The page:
The Gulf Stream, which has reliably channeled warm water from the tropics northward along the East Coast of North America for thousands of years, is changing. Recent research shows that it may be slowing down, and more and more often, the current is meandering into the Mid-Atlantic Bight—a region on the continental shelf stretching from North Carolina to Massachusetts and one of the most productive marine ecosystems in the world.
Previous studies have suggested that this intrusion of Gulf Stream water, which is comparatively low in nutrients at the surface, could hamper productivity. But in a new study, Oliver et al. found that intrusions of deeper, nutrient-rich Gulf Stream water can also feed hot spots of primary productivity.
By analyzing data collected by R/V Thomas G. Thompson in July of 2019, the team spotted a series of hot spots about 50 meters below the surface, just east of a large eddy known as a warm-core ring. This ring had formed off the side of the Gulf Stream current and was pushing westward toward the continental shelf, drawing cool water into the slope region off the edge of the shelf.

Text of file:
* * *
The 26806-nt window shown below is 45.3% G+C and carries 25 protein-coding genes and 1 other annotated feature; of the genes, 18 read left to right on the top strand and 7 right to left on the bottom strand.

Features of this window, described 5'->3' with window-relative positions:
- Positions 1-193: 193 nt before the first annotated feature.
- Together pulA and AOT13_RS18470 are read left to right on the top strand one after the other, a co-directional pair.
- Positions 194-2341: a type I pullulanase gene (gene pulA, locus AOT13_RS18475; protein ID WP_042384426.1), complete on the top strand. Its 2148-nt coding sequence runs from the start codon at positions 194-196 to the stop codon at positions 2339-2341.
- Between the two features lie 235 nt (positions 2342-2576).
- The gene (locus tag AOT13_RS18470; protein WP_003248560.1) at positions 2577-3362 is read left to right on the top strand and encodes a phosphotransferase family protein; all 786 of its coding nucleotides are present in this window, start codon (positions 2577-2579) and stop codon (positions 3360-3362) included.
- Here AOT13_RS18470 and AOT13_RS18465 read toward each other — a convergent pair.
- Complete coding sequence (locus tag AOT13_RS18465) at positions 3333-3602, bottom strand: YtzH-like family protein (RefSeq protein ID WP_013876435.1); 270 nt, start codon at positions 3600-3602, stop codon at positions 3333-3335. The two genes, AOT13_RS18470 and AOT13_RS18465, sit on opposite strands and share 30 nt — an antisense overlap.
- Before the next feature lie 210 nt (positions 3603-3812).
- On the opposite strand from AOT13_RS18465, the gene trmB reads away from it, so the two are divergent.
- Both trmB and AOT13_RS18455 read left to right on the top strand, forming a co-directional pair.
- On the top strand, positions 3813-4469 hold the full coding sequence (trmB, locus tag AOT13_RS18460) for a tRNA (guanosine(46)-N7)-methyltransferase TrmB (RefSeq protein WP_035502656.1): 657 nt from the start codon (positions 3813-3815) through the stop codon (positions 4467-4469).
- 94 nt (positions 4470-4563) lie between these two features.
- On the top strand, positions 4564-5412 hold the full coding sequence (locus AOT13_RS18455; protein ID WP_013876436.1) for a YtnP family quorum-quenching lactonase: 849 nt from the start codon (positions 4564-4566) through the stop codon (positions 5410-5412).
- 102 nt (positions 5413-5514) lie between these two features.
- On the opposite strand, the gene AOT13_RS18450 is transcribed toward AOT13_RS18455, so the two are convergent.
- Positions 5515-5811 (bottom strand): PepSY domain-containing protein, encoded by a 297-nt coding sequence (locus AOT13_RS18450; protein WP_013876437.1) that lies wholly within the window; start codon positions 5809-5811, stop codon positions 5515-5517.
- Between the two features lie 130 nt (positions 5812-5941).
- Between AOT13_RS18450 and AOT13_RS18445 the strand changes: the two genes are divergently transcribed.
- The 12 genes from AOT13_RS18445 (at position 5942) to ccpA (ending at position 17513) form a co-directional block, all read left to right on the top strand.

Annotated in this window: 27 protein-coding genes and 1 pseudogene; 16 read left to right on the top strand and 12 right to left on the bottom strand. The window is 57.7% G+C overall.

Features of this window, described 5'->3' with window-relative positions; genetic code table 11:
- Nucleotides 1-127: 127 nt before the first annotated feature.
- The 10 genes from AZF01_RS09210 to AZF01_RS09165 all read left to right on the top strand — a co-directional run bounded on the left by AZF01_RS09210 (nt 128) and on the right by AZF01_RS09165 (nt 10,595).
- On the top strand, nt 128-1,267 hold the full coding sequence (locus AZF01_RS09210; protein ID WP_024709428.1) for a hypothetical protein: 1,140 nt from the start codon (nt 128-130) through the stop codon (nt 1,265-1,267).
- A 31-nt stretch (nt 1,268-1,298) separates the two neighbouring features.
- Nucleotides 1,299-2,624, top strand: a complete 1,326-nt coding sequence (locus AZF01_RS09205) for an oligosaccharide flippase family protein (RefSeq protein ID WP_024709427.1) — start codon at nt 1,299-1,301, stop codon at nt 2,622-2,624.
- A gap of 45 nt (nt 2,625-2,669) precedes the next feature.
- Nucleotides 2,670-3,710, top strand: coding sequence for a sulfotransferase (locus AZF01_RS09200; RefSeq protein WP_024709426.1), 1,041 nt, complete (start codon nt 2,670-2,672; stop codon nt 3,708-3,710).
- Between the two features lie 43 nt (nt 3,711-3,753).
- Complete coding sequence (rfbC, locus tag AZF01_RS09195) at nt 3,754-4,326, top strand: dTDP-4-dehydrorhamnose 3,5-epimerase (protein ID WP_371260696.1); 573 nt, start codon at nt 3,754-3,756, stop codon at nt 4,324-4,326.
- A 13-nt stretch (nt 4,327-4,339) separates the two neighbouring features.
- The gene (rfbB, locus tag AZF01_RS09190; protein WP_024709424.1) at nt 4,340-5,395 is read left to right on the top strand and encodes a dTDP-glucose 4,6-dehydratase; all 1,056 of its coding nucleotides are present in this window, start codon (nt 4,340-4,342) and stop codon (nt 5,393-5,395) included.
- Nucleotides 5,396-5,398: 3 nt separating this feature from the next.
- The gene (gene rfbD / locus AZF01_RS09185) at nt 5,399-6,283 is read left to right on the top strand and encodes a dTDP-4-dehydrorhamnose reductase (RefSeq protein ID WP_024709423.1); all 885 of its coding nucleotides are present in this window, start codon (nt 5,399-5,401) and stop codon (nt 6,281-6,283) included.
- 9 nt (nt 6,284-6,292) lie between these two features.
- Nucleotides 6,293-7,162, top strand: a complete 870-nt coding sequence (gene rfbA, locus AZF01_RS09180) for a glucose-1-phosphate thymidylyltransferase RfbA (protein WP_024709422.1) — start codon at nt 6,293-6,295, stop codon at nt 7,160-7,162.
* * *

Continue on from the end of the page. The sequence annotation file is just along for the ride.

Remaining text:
The hot spots had chlorophyll levels higher than those typically seen in the slope region and were packed with a diverse load of diatoms, a class of single-celled algae. Studying images of the hot spots, the team found that the colony-forming diatom Thalassiosira diporocyclus was an abundant type in the hot spots.
The researchers used a model that combined upper ocean and biogeochemical dynamics to support the idea that the upwelling of Gulf Stream water moving northward into the Mid-Atlantic Bight could cause the hot spots to form. The study demonstrates how Gulf Stream nutrients could influence subsurface summer productivity in the region and that such hot spots should be taken into account when researchers investigate how climate change will reshape circulation patterns in the North Atlantic. (Geophysical Research Letters, https://doi.org/10.1029/2020GL091943, 2021)
—Kate Wheeling, Science Writer